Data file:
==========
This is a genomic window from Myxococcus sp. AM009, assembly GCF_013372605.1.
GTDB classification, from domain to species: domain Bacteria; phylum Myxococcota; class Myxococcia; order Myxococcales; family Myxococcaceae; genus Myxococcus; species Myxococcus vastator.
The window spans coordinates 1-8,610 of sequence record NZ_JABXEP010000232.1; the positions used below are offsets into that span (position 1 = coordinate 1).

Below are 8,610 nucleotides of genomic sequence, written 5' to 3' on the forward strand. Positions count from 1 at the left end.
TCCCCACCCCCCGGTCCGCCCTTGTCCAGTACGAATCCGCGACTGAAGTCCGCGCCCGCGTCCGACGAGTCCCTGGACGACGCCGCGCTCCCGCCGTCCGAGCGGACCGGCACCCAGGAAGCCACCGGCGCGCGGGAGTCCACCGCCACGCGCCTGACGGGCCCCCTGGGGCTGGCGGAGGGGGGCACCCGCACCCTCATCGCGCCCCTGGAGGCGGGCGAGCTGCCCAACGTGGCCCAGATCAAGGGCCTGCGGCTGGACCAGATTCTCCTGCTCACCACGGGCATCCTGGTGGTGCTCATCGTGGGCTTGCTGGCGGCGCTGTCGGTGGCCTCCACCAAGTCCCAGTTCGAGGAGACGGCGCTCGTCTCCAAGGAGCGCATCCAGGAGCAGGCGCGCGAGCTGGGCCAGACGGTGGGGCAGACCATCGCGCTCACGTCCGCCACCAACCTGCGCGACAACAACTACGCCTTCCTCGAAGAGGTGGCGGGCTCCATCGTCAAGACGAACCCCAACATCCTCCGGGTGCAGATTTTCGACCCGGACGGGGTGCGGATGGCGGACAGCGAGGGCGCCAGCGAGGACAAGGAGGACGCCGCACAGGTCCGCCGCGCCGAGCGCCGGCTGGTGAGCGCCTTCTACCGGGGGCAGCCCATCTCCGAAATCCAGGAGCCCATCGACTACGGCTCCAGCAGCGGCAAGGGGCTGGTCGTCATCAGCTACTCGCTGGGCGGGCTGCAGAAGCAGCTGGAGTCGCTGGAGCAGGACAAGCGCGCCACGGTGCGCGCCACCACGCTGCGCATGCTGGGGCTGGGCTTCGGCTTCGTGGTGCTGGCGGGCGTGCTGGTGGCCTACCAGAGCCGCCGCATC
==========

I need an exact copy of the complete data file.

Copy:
This is a genomic window from Myxococcus sp. AM009, assembly GCF_013372605.1.
GTDB classification, from domain to species: domain Bacteria; phylum Myxococcota; class Myxococcia; order Myxococcales; family Myxococcaceae; genus Myxococcus; species Myxococcus vastator.
The window spans coordinates 1-8,610 of sequence record NZ_JABXEP010000232.1; the positions used below are offsets into that span (position 1 = coordinate 1).

Below are 8,610 nucleotides of genomic sequence, written 5' to 3' on the forward strand. Positions count from 1 at the left end.
TCCCCACCCCCCGGTCCGCCCTTGTCCAGTACGAATCCGCGACTGAAGTCCGCGCCCGCGTCCGACGAGTCCCTGGACGACGCCGCGCTCCCGCCGTCCGAGCGGACCGGCACCCAGGAAGCCACCGGCGCGCGGGAGTCCACCGCCACGCGCCTGACGGGCCCCCTGGGGCTGGCGGAGGGGGGCACCCGCACCCTCATCGCGCCCCTGGAGGCGGGCGAGCTGCCCAACGTGGCCCAGATCAAGGGCCTGCGGCTGGACCAGATTCTCCTGCTCACCACGGGCATCCTGGTGGTGCTCATCGTGGGCTTGCTGGCGGCGCTGTCGGTGGCCTCCACCAAGTCCCAGTTCGAGGAGACGGCGCTCGTCTCCAAGGAGCGCATCCAGGAGCAGGCGCGCGAGCTGGGCCAGACGGTGGGGCAGACCATCGCGCTCACGTCCGCCACCAACCTGCGCGACAACAACTACGCCTTCCTCGAAGAGGTGGCGGGCTCCATCGTCAAGACGAACCCCAACATCCTCCGGGTGCAGATTTTCGACCCGGACGGGGTGCGGATGGCGGACAGCGAGGGCGCCAGCGAGGACAAGGAGGACGCCGCACAGGTCCGCCGCGCCGAGCGCCGGCTGGTGAGCGCCTTCTACCGGGGGCAGCCCATCTCCGAAATCCAGGAGCCCATCGACTACGGCTCCAGCAGCGGCAAGGGGCTGGTCGTCATCAGCTACTCGCTGGGCGGGCTGCAGAAGCAGCTGGAGTCGCTGGAGCAGGACAAGCGCGCCACGGTGCGCGCCACCACGCTGCGCATGCTGGGGCTGGGCTTCGGCTTCGTGGTGCTGGCGGGCGTGCTGGTGGCCTACCAGAGCCGCCGCATC